What is your Montreal DNA?
After getting his genetic test results, Joshua Levy concludes blood and saliva don't tell the whole story
This is the first in a series of blog posts by the 2018 CBC Montreal/Quebec Writers' Federation writer-in-residence, Joshua Levy.
It was a commercial about DNA that first piqued my interest — a mix of "and your biological father is…" sensationalism and "the meaning of self, society and life is…" philosophy.
Hearing the news, the white supremacist turns a shade or two whiter. His hands ball up into fists. Then he wraps his arms around the woman and bursts into tears.
"I've never had a cousin before," he sobs.
I like this commercial.
It gives me hope that we will one day be a united species. Sure, we live in an age of escalating xenophobia, blind nationalism and "my button is bigger than your button" nuclear posturing. But at the end of the day, we are a planet full of cousins — and isn't that beautiful?
What treasures lay buried?
I ordered a kit and dutifully swabbed my cheeks when it arrived. What treasures, I wondered, lay buried in my blood?
I shared this exhilarating thought with my parents, but they just shrugged and said I was Jewish.
Maybe, I thought, I get my dark complexion from a great-great-great-great-great Indian grandfather.
Maybe I am the spitting image of a long-forgotten Persian ancestor.
Maybe, just maybe, I have a few drops of Portuguese blood swimming in my veins — which could explain why I experienced a sense of déjà vu on my first trip to Lisbon.
Also, I don't really look like my father.
My results arrive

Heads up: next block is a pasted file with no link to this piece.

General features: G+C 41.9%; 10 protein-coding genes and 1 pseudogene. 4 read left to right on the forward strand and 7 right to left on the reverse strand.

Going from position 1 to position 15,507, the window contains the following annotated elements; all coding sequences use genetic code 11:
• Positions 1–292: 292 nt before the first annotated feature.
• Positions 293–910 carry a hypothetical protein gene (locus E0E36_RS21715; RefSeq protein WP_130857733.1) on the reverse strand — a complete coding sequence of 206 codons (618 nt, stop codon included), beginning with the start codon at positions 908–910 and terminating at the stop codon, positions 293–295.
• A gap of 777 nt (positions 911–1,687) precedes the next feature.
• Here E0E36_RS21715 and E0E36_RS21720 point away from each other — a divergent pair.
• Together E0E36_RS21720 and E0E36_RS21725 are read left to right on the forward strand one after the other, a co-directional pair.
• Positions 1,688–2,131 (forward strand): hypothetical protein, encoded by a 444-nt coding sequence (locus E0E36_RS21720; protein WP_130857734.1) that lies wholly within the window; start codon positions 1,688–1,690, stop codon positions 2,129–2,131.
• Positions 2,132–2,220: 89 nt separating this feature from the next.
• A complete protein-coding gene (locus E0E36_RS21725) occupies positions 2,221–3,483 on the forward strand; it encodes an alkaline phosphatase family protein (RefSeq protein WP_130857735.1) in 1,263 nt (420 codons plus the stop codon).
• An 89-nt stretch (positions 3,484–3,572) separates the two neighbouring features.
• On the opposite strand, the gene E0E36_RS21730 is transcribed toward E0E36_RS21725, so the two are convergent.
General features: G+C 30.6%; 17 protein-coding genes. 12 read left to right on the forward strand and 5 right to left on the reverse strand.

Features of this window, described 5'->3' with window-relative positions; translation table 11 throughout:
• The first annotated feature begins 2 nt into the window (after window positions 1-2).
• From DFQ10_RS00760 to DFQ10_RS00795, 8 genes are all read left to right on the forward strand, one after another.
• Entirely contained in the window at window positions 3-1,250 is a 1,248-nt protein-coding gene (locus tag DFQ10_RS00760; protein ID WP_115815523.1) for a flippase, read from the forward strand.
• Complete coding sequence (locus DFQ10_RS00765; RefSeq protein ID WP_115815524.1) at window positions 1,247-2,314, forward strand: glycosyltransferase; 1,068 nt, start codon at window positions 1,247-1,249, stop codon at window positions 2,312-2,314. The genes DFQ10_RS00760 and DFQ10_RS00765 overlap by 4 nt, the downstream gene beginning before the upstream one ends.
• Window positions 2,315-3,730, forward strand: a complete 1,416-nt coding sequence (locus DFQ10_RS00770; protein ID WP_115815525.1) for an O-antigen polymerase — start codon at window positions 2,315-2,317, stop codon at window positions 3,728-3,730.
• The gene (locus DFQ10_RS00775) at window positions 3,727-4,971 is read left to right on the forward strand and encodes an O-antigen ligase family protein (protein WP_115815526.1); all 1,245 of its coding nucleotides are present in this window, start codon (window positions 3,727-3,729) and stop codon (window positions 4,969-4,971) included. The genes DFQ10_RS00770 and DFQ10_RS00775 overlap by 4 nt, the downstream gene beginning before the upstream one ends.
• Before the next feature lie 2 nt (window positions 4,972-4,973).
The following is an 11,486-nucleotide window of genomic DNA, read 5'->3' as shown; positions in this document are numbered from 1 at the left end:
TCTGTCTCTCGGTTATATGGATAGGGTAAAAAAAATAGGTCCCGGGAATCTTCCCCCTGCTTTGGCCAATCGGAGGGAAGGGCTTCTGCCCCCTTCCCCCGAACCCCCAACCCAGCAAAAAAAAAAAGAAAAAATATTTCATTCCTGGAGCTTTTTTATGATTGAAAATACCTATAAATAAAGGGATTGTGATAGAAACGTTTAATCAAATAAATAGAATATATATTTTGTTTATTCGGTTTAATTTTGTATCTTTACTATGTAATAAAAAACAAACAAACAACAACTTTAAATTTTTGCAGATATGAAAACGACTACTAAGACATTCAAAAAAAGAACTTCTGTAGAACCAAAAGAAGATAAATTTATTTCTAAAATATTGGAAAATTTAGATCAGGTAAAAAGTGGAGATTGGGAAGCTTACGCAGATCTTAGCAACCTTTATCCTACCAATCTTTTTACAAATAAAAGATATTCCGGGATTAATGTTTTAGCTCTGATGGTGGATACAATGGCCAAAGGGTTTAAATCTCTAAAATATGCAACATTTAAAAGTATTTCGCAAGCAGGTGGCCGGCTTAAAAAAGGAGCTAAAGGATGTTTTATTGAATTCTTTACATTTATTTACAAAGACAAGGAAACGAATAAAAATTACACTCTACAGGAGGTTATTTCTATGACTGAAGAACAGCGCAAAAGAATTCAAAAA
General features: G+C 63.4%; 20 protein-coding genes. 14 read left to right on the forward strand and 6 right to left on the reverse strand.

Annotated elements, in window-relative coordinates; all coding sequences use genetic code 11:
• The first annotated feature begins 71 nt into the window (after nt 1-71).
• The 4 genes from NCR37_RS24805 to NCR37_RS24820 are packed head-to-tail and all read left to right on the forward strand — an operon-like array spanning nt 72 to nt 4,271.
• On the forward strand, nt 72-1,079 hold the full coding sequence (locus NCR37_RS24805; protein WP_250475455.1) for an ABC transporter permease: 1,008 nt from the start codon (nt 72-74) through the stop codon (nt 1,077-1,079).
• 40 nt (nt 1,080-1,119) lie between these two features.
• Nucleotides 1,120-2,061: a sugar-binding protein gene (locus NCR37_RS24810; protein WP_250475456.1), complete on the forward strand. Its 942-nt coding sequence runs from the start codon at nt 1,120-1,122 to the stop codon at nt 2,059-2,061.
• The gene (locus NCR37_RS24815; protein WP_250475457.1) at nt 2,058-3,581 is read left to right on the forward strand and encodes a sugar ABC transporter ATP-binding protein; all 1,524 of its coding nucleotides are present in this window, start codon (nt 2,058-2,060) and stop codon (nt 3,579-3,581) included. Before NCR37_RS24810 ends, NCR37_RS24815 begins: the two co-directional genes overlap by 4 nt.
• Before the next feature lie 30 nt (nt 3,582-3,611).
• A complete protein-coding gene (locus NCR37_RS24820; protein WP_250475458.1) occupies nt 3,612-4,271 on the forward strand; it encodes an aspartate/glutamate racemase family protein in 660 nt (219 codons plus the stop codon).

Months later, an email arrived notifying me that my results could now be viewed online. Excited, I clicked the link, and the page loaded slowly, seemingly for dramatic effect.
When it finished, I stared at the screen, dumbfounded.
My genetic makeup confirmed what I thought was impossible: I am "100 per cent Jewish."
Of course, there is nothing wrong with being 100 per cent Jewish.
I am, you could say, pure laine, on a biblical scale.
But to be honest, I was hoping that my results would paint me as a citizen of the world.
Other key ingredients
Blood and saliva only tell you so much of the story.
My DNA does not give credit to the sexy stranger who helped my great-great-grandfather escape the Russian pogroms by spontaneously kissing him at the border crossing in order to distract a guard.
My DNA does not allude to the Nazi officer who probably saved my great-grandfather by phoning in the middle of the night and urging him to leave Berlin before dawn.
My Montreal DNA
Regardless of where my ancestors once lived, my parents were both born and raised in Montreal. I was born in Ottawa, but my folks moved back here by the time I turned one. That makes me, for all intents and purposes, a Montreal native.
But you would never know that from analyzing my DNA.
That is why I like to think that I also possess "Montreal DNA" — the places in Montreal that shaped who I am.
It includes the view of the mountain changing colours from my grandmother's kitchen window.
It includes that beam of light from Place Ville-Marie rotating across my childhood bedroom ceiling, again and again and again.
My Montreal DNA includes the eggs and potatoes at Cosmos.
It includes the oddly perfect pairing of Indian food and cheese blintzes at D.A.D.S Bagels in NDG.
It includes wearing two piping hot Fairmount bagels as edible mittens and leaving a trail of sesame seeds behind me in the snow.
My Montreal DNA includes the endless hours spent with my childhood friends at the Cavendish Mall in Côte Saint-Luc. It includes the hours spent with my teenage friends huddled in lines outside clubs and bars and concert venues.
My Montreal DNA includes walks with my dog on top of Mount Royal.
One day, if my wife and I have a child, they will inherit our DNA.
I will also make sure to tell them stories of my Montreal DNA. And I will really look forward to watching them discover their own.
What is in your Montreal DNA?
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